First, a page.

Analysis: A wall between Israel and Diaspora

The meaning of the Western Wall deal stretches far further than the section at the southern end of the holy site that it addresses.

Western Wall (photo credit: MARC ISRAEL SELLEM)
Western Wall
(photo credit: MARC ISRAEL SELLEM)
“It was one of the most beautiful moments for us, that the government and chief rabbi listened to what everyone said,” Naomi Adler, CEO of the Jewish Federation of Greater Philadelphia, said on Tuesday, referring to the Israeli cabinet’s January approval of an egalitarian section at the Western Wall.
But what was a historic moment for Diaspora (particularly North American) Jewry has become a crushing disappointment, in light of the government’s failure to implement the deal. That poignant sentiment was visible at a meeting with co-chairman of the Caucus for Strengthening the Jewish People MK Nachman Shai (Zionist Union) and several members of the Jewish Agency Board of Governors.
“It was a moment we celebrated at the last Jewish Agency Board of Governors meeting,” Adler recalled, “when streams could agree and feel respected... [and] everyone felt they had a voice and were respected rather than vilified.”
Adler’s choice of words drove home the extent non-Orthodox Jews can feel isolated by Israel.
Almost a year later, Jews in Israel and around the world are still waiting for that agreement to come into effect, and the sheer disappointment expressed time and time again by US Jewry stands in stark contrast to the elation that followed the cabinet’s approval of the deal.
“It was more than a slap in the face, and many Jews are struggling with this and are aligning how they feel about the entire state of Israel with [the government’s inaction],” Adler said.
The meaning of the Western Wall deal stretches far further than the section at the southern end of the holy site that it addresses. To Diaspora Jews it symbolizes peoplehood, the conversation between Israel and the Diaspora, and how seriously the former takes the latter.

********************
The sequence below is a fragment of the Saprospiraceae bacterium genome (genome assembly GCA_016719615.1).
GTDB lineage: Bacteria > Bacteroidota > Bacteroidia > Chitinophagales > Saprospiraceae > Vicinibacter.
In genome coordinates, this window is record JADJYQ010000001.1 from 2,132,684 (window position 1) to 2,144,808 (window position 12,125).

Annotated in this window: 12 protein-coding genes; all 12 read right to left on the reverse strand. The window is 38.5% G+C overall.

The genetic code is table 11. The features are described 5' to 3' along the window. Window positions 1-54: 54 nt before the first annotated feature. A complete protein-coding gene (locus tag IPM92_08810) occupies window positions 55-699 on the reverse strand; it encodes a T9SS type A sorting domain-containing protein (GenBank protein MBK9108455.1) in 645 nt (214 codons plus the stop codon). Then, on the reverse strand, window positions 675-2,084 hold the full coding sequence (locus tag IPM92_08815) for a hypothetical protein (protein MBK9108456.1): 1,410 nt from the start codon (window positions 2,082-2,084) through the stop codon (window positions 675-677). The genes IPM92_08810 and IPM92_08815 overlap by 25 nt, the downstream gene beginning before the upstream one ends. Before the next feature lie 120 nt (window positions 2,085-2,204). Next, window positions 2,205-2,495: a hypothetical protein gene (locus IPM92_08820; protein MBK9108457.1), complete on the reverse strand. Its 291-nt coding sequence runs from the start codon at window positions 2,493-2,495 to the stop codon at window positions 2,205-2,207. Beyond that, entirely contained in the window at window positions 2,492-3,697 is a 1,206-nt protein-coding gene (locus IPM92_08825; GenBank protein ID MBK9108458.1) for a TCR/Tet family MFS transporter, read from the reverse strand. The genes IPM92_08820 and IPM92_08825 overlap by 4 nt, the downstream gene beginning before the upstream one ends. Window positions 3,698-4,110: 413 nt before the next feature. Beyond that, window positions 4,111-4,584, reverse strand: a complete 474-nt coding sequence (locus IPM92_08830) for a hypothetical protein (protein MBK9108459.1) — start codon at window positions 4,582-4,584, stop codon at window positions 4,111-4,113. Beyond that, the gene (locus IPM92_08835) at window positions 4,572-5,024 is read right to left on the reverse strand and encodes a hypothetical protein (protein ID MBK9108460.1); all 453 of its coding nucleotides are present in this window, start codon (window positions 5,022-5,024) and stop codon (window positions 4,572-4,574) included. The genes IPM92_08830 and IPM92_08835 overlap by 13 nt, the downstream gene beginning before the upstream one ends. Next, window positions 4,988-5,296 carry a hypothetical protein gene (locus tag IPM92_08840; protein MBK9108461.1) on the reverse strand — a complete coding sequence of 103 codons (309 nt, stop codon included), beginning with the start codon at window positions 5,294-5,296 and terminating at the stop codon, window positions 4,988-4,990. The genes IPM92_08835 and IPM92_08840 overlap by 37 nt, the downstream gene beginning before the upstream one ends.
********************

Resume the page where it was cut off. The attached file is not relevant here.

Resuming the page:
“It’s about how they treat Jewish denominations in the US... not just about the Kotel,” said Shai. “We celebrated the agreement, 400 rabbis were singing and at this time in small rooms people said they weren’t going to vote for it. They have very strong political power.”
“It’s identity,” adds Adler, who says that many Diaspora Jews who love Israel “understand the realities to a certain extent, but say Israel is a modern Jewish state and should act accordingly.”
Carole Solomon, chairwoman of the Jewish Agency’s North American Council, also raised potential ramifications for Israel, mentioning AIPAC and other “unaffiliated people worldwide who really can affect Israel’s self-interest.”
Solomon flagged the issue of conversion which has been another source of contention for Diaspora Jewry, particularly when the Supreme Rabbinical Court cast doubt on conversions made by US Orthodox Rabbi Haskel Lookstein. “This is a shanda [disgrace in Yiddish] that has been going on a long time, and it’s a lose-lose,” said Solomon.
Solomon also asserted that if the premise of “one Jewish state and one Jewish people” is accepted, then those who don’t live in Israel shouldn’t be eliminated from the fabric of the country.
For her part, Barbara Hirsh, director of Jewish Life and Learning at the Jewish Federation of Greater Philadelphia, noted that many Diaspora Jews feel alienated by the lack of accommodation offered by Israel to the various streams of Judaism. “Much of our work is to motivate people to connect to Israel, the connection doesn’t exist automatically,” she remarks.
“It’s also about how you describe Israel, beyond the Wall,” Adler adds. “We want to lift up a higher vision of what Judaism is – younger people are not into the labels, and they want to be accepted.”
She said millennials in particular will simply go elsewhere if they are not accepted.